After breakfast, we took the dog for a walk and loaded up for the long haul to Monument Valley. The weather was beautiful but predicted to turn bad and… right on schedule, it started to blow. By the time we hit Moab, dark clouds were developing, the barometer was dropping and the wind was gusting past 30 mph. Hoping to keep the gear dry, I powered on and we arrived at Gouldings Trading Post at 9:00 pm. I hurried to unload the truck and just missed getting drenched.
Thursday it was cold and rainy. Dawn lounged in the condo while I made the rounds and checked with the campground, restaurant and lodge making sure everybody was ready for us. The big disappointment of the day was that the restaurant had double booked our banquet with a wedding. There was nothing to do, there were no other restaurants within 20 miles so the plan was changed to have a pot luck up at the campground.
Late in the afternoon, we were treated to a tremendous hail storm. It came down hard and heavy for about 20 minutes and for about the same time afterward the mesas were coated with a sheen of ice. I was on the IPad checking the weather forecast every 20 minutes. The low pressure cold front was suppose to pass through that evening, with high pressure and light breezes for the next 5 days. I hoped so, because looking across the flats at Sentinel Mesa all I could see was a huge ice covered rock. The last 5 years had been lucky, occasionally the wind came up and spoiled a session, but for the most part, every gathering had been warm and flyable.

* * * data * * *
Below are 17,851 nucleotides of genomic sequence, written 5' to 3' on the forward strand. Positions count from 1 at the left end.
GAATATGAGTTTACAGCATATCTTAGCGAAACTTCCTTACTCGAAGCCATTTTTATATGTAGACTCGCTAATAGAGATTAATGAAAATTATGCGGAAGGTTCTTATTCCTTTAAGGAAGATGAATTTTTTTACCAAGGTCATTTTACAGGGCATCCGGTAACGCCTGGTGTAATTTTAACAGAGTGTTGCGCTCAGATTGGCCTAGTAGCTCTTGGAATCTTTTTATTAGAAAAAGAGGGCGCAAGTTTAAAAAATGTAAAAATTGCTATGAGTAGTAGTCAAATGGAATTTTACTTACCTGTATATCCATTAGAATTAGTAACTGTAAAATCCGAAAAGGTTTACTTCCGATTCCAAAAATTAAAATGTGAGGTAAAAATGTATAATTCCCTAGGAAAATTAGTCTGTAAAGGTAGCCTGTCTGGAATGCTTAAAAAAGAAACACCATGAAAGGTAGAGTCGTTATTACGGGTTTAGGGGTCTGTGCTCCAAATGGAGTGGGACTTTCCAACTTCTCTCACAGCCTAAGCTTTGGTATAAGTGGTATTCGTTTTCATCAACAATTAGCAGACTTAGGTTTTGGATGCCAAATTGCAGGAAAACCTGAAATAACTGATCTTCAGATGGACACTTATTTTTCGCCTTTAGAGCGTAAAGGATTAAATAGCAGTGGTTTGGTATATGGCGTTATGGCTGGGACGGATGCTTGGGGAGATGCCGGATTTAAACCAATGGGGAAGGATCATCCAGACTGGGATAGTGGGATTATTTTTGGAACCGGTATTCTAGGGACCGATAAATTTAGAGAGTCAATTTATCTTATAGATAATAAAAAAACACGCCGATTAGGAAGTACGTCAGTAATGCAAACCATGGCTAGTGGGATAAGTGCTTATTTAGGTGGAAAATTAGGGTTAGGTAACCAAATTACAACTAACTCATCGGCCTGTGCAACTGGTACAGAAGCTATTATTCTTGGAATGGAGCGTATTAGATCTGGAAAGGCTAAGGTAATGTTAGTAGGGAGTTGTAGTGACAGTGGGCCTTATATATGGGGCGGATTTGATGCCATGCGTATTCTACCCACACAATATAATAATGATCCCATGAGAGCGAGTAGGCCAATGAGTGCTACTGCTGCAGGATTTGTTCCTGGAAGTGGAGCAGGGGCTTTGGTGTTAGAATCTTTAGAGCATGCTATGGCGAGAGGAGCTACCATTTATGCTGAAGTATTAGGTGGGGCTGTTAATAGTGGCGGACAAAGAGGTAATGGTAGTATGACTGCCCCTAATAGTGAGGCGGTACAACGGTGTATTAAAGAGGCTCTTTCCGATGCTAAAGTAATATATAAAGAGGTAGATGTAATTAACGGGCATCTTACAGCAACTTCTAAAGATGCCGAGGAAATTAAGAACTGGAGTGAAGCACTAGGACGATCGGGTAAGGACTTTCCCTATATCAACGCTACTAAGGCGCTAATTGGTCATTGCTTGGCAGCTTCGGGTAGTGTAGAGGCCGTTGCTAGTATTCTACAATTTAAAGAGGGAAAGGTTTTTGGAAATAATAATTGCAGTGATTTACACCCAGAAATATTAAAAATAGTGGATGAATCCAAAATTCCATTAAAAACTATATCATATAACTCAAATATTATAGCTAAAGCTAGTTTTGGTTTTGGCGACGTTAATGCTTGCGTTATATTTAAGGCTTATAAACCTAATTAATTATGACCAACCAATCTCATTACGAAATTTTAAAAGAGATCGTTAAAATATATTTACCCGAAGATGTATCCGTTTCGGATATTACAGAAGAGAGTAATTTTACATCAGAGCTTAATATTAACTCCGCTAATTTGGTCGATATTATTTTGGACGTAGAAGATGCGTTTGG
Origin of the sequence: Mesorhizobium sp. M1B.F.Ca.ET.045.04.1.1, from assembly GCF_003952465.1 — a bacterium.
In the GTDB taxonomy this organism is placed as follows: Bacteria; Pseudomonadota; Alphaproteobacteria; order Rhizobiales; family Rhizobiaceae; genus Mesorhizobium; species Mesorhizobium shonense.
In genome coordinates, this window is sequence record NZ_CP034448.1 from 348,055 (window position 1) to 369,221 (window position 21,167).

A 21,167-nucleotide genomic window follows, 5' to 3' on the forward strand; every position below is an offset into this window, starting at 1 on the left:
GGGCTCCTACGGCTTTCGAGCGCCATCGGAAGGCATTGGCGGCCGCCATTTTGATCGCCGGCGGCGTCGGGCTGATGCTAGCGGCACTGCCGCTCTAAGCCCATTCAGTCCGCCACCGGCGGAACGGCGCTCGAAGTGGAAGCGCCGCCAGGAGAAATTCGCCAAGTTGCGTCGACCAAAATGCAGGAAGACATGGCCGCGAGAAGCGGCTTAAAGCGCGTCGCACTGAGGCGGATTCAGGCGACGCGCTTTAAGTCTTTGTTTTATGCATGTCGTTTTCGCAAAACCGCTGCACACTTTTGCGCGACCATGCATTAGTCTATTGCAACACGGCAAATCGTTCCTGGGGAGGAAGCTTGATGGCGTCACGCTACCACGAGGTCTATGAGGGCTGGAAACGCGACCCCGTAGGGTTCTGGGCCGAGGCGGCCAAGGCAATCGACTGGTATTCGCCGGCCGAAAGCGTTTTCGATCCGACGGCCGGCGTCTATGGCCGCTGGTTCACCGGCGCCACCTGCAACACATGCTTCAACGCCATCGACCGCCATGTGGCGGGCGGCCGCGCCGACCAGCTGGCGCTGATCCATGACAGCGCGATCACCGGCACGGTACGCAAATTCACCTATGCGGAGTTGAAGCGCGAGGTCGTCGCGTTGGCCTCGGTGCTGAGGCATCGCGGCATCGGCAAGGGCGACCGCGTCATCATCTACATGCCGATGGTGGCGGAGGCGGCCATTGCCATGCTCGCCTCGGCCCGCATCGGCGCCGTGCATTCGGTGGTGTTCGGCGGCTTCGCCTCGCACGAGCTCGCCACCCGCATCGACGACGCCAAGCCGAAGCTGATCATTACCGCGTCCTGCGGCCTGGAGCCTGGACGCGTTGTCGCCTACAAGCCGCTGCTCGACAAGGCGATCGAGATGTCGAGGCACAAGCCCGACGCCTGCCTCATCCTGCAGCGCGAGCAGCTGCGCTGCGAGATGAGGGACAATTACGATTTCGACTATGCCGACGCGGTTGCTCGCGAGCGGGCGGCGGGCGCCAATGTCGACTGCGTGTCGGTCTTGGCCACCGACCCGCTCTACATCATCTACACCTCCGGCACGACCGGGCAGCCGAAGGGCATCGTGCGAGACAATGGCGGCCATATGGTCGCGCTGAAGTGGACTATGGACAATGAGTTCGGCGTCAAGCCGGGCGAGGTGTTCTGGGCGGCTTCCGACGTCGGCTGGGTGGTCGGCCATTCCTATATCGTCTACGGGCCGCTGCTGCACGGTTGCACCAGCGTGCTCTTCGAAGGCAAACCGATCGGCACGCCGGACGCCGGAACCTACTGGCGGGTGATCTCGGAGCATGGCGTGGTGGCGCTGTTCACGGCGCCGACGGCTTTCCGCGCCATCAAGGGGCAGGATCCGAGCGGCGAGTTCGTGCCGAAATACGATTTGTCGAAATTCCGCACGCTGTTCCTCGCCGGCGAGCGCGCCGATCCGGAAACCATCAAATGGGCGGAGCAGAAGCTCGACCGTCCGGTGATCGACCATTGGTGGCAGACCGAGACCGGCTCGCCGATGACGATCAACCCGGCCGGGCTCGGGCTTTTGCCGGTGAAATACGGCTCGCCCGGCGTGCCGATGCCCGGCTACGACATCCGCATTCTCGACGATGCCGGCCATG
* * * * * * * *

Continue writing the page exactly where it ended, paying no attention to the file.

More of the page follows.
|Rain and Hail the day before The Gathering|
This year the, “Officers Quarters” were in a different condo. It wasn’t as easy to see from the road so I put out the wind sock out at the turn off and by 6:30 guys started showing up for the Kick-off spaghetti dinner. Dawn was great, she made 8 batches of Pasta and sauce and served it up cheerfully as the different groups arrived. First came the Salt Lake contingent with Russ Bateman and his family, then Paul Anthem showed up with the Indy Airhogs followed by Bob Hannah and the Seattle gang. About 8 o’clock Jeff Goin showed up to claim his room and Chad and Lee Anne arrived in time for a special plate of gluten Free pasta. By 9 the place was full of pilots swapping stories and sharing food and drink. We broke up at 11:00 to prepare for the next morning flights.
|Kick off Dinner|
Friday….Beautiful morning. A bit chilly….
The briefing was well attended and the message was short. Respect the Terran … Respect the Residents … Use your head and know where the wind is coming from.
Once again Dawn was a trooper overseeing omelets in a bag. We went through 90 eggs and thanks to Donna at the restaurant, buckets of coffee, while the guys flew and wandered up and down the flight line. The Moment was saved by Byron who flew his quad copter all over the flight line.
About 10 o’clock, Scott Laws, the new manager of Gouldings came down to welcome us. He started at Gouldings shortly after last years event and has done a great job upgrading the property, they have remodeled the lodge and shops and upgraded the campground. The whole attitude of the place has improved along with the accommodations. This year we were welcomed rather than tolerated and it made a huge difference.